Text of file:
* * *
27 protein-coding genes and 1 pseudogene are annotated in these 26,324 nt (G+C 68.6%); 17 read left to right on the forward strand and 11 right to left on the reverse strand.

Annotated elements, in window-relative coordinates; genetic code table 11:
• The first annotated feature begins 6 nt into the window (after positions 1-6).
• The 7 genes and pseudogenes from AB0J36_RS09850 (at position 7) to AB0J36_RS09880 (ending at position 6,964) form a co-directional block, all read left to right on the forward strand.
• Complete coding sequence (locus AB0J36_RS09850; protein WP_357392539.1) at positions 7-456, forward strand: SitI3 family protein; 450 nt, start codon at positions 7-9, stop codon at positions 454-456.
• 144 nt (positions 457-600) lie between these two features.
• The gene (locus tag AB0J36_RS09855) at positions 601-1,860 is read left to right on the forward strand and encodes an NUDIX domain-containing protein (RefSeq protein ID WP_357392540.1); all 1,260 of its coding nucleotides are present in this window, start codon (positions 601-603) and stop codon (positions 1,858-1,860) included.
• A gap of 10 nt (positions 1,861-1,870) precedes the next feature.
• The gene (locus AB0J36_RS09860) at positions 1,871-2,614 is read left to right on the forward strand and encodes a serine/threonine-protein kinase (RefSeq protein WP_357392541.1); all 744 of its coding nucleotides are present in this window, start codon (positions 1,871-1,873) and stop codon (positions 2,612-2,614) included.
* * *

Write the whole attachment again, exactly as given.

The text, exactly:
27 protein-coding genes and 1 pseudogene are annotated in these 26,324 nt (G+C 68.6%); 17 read left to right on the forward strand and 11 right to left on the reverse strand.

Annotated elements, in window-relative coordinates; genetic code table 11:
• The first annotated feature begins 6 nt into the window (after positions 1-6).
• The 7 genes and pseudogenes from AB0J36_RS09850 (at position 7) to AB0J36_RS09880 (ending at position 6,964) form a co-directional block, all read left to right on the forward strand.
• Complete coding sequence (locus AB0J36_RS09850; protein WP_357392539.1) at positions 7-456, forward strand: SitI3 family protein; 450 nt, start codon at positions 7-9, stop codon at positions 454-456.
• 144 nt (positions 457-600) lie between these two features.
• The gene (locus tag AB0J36_RS09855) at positions 601-1,860 is read left to right on the forward strand and encodes an NUDIX domain-containing protein (RefSeq protein ID WP_357392540.1); all 1,260 of its coding nucleotides are present in this window, start codon (positions 601-603) and stop codon (positions 1,858-1,860) included.
• A gap of 10 nt (positions 1,861-1,870) precedes the next feature.
• The gene (locus AB0J36_RS09860) at positions 1,871-2,614 is read left to right on the forward strand and encodes a serine/threonine-protein kinase (RefSeq protein WP_357392541.1); all 744 of its coding nucleotides are present in this window, start codon (positions 1,871-1,873) and stop codon (positions 2,612-2,614) included.